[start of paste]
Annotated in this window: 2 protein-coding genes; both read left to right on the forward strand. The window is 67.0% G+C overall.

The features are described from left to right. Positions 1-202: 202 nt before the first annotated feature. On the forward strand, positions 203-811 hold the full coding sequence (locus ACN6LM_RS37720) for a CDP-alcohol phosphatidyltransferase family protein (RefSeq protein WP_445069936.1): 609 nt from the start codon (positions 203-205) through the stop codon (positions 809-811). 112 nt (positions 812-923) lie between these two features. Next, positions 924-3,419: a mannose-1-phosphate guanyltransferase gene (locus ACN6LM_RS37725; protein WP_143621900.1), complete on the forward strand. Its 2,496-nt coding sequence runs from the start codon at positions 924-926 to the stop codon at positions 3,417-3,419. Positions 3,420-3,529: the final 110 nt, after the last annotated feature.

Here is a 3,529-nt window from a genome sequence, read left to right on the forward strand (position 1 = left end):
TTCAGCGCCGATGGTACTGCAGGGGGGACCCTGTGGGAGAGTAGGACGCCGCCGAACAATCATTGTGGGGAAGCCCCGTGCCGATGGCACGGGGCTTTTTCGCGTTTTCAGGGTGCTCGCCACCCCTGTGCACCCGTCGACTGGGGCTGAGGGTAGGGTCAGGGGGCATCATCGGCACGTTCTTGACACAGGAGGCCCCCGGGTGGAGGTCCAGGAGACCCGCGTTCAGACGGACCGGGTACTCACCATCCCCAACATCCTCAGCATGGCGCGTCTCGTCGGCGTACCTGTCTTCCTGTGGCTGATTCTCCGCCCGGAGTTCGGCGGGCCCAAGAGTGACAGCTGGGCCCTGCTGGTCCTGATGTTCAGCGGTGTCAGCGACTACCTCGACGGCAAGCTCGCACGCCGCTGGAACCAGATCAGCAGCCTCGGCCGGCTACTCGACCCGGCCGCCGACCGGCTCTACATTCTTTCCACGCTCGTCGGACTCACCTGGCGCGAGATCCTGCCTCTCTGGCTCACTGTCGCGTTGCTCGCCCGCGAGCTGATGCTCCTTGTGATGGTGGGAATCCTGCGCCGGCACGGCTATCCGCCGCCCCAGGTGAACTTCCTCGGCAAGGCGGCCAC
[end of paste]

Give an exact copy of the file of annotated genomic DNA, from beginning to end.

Annotated in this window: 2 protein-coding genes; both read left to right on the forward strand. The window is 67.0% G+C overall.

The features are described from left to right. Positions 1-202: 202 nt before the first annotated feature. On the forward strand, positions 203-811 hold the full coding sequence (locus ACN6LM_RS37720) for a CDP-alcohol phosphatidyltransferase family protein (RefSeq protein WP_445069936.1): 609 nt from the start codon (positions 203-205) through the stop codon (positions 809-811). 112 nt (positions 812-923) lie between these two features. Next, positions 924-3,419: a mannose-1-phosphate guanyltransferase gene (locus ACN6LM_RS37725; protein WP_143621900.1), complete on the forward strand. Its 2,496-nt coding sequence runs from the start codon at positions 924-926 to the stop codon at positions 3,417-3,419. Positions 3,420-3,529: the final 110 nt, after the last annotated feature.

Here is a 3,529-nt window from a genome sequence, read left to right on the forward strand (position 1 = left end):
TTCAGCGCCGATGGTACTGCAGGGGGGACCCTGTGGGAGAGTAGGACGCCGCCGAACAATCATTGTGGGGAAGCCCCGTGCCGATGGCACGGGGCTTTTTCGCGTTTTCAGGGTGCTCGCCACCCCTGTGCACCCGTCGACTGGGGCTGAGGGTAGGGTCAGGGGGCATCATCGGCACGTTCTTGACACAGGAGGCCCCCGGGTGGAGGTCCAGGAGACCCGCGTTCAGACGGACCGGGTACTCACCATCCCCAACATCCTCAGCATGGCGCGTCTCGTCGGCGTACCTGTCTTCCTGTGGCTGATTCTCCGCCCGGAGTTCGGCGGGCCCAAGAGTGACAGCTGGGCCCTGCTGGTCCTGATGTTCAGCGGTGTCAGCGACTACCTCGACGGCAAGCTCGCACGCCGCTGGAACCAGATCAGCAGCCTCGGCCGGCTACTCGACCCGGCCGCCGACCGGCTCTACATTCTTTCCACGCTCGTCGGACTCACCTGGCGCGAGATCCTGCCTCTCTGGCTCACTGTCGCGTTGCTCGCCCGCGAGCTGATGCTCCTTGTGATGGTGGGAATCCTGCGCCGGCACGGCTATCCGCCGCCCCAGGTGAACTTCCTCGGCAAGGCGGCCAC